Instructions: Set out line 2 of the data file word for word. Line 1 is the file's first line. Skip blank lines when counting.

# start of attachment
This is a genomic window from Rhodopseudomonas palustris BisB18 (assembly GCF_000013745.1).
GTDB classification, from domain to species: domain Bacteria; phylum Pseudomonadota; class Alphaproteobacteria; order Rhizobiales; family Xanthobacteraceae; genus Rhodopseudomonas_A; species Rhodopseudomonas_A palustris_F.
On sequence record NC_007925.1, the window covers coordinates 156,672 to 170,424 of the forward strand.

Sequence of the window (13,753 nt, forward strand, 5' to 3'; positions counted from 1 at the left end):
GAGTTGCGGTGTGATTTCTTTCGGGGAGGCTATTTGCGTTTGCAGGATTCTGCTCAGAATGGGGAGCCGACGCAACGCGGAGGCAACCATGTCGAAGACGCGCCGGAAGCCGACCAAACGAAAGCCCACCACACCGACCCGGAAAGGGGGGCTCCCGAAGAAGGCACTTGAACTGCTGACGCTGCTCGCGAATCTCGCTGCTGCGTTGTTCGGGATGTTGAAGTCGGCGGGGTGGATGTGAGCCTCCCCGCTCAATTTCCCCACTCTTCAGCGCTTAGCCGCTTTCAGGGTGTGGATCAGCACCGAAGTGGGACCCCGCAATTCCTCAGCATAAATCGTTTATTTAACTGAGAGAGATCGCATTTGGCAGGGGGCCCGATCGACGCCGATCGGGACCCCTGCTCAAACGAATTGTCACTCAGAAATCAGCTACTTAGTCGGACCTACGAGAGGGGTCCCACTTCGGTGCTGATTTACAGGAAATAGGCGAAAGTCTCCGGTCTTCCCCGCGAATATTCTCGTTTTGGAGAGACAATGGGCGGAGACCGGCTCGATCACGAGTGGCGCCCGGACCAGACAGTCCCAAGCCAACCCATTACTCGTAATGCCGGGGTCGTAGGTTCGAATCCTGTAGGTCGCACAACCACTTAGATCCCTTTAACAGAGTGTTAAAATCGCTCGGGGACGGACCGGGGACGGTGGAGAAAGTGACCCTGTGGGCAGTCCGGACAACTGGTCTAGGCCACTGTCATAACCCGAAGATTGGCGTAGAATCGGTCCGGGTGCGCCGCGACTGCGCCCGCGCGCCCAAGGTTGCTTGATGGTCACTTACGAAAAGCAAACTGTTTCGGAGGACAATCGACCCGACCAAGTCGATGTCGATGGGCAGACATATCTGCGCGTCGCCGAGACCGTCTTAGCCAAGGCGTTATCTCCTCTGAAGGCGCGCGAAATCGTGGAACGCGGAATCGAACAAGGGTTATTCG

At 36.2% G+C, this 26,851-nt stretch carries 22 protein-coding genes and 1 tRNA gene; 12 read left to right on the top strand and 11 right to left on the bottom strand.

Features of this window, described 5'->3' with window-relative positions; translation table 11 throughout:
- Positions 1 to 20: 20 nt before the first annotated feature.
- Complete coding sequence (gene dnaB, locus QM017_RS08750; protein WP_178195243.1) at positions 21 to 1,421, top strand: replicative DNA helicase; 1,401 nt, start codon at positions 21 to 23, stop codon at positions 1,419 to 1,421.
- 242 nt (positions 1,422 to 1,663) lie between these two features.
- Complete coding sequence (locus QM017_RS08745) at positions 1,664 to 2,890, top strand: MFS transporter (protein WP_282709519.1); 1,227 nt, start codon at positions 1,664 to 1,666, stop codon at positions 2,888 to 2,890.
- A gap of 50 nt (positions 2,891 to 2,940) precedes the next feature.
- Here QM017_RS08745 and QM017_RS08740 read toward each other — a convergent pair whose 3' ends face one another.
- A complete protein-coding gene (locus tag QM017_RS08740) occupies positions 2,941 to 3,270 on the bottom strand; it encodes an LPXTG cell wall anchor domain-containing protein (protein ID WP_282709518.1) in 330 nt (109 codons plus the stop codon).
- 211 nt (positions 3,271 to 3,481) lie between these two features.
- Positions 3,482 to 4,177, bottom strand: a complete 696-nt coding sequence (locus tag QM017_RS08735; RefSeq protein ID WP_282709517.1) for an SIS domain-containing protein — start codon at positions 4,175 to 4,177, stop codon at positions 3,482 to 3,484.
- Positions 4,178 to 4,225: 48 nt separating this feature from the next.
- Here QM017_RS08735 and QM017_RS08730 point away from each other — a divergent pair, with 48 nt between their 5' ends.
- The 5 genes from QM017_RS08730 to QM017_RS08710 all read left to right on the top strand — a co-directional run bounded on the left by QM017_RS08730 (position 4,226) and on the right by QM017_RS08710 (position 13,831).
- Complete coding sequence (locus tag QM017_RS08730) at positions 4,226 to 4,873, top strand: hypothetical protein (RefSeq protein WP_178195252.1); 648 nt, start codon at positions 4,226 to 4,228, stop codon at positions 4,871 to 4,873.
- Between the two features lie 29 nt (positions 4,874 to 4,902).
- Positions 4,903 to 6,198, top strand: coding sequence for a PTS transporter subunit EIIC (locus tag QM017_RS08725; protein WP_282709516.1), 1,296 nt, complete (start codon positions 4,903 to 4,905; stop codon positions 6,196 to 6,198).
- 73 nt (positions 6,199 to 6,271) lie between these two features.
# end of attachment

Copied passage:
GTDB classification, from domain to species: domain Bacteria; phylum Pseudomonadota; class Alphaproteobacteria; order Rhizobiales; family Xanthobacteraceae; genus Rhodopseudomonas_A; species Rhodopseudomonas_A palustris_F.